South Georgia United Methodists celebrate Easter differently this year
By Kara Witherow, Editor
For most South Georgia United Methodists, Easter usually means packed sanctuaries, big Sunday dinners with family, smocked dresses, and super-sized hats.
But this year, even though churches were empty and typical Easter traditions couldn’t happen, families still found ways to safely celebrate the holiday.
Instead of her usual trip to Athens to celebrate Easter with her children, Karen Forester, a member of Bainbridge United Methodist Church, worshiped online, from home.
After cooking an Easter lunch, she and her family “met” via Zoom conference call. She also participated in the Conference’s evening Service of Songs and Hymns.
“During this Holy week, I seemed to be able to focus on the meaning of Easter since I had fewer distractions,” she said. “I did miss my traditions, but sometimes, new ones have to begin.”
Instead of attending just one Easter service, Joyce Akins, a member of Community United Methodist Church in Nashville, watched five Easter services and three song services.
“I had a wonderful Easter celebration as God met me online through scripture, messages, and music,” Akins said.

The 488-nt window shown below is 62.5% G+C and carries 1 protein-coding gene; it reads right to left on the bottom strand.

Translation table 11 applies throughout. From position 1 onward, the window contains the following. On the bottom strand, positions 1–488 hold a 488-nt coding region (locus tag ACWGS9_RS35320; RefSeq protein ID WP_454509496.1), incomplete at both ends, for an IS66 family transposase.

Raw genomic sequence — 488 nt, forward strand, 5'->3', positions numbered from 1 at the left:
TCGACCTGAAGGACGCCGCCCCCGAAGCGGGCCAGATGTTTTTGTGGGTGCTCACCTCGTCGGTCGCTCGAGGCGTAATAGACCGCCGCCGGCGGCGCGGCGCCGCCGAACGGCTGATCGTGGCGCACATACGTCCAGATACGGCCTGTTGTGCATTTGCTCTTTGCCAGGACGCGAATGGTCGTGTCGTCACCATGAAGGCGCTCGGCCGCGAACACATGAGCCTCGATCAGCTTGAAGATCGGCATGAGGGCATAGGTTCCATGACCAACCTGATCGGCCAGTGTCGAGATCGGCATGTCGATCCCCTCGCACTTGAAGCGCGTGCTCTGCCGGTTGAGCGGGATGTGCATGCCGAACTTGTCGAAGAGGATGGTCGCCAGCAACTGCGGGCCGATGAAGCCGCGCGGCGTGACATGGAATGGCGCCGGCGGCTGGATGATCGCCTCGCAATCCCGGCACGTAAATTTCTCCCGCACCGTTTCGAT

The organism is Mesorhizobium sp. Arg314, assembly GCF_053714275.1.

Susan and Cecil Roberson, members of New Harvest United Methodist Church in Valdosta, watched five United Methodist Church services, from South Georgia to Maryland. They were even able to see and hear their son Randy play piano for his church, Silver Spring United Methodist Church in Silver Spring, Maryland, as the service was broadcast via Zoom.
“It was wonderful to hear each pastor’s love for the scriptures and each personal interpretation,” Susan Roberson said.
And while they weren’t gathered together in worship, members of Meigs and Pavo United Methodist Churches proclaimed the gospel message through song and signs. On three wooden crosses erected outside Meigs Food Market they placed signs with verses from a much loved and well-known hymn.
“We used some key phrases from ‘Come Thou Fount’ to explain the crosses of Calvary and how we have to continue to choose which cross we are going to pick up and carry daily,” said Rev. Royce Johnson, who pastors the churches.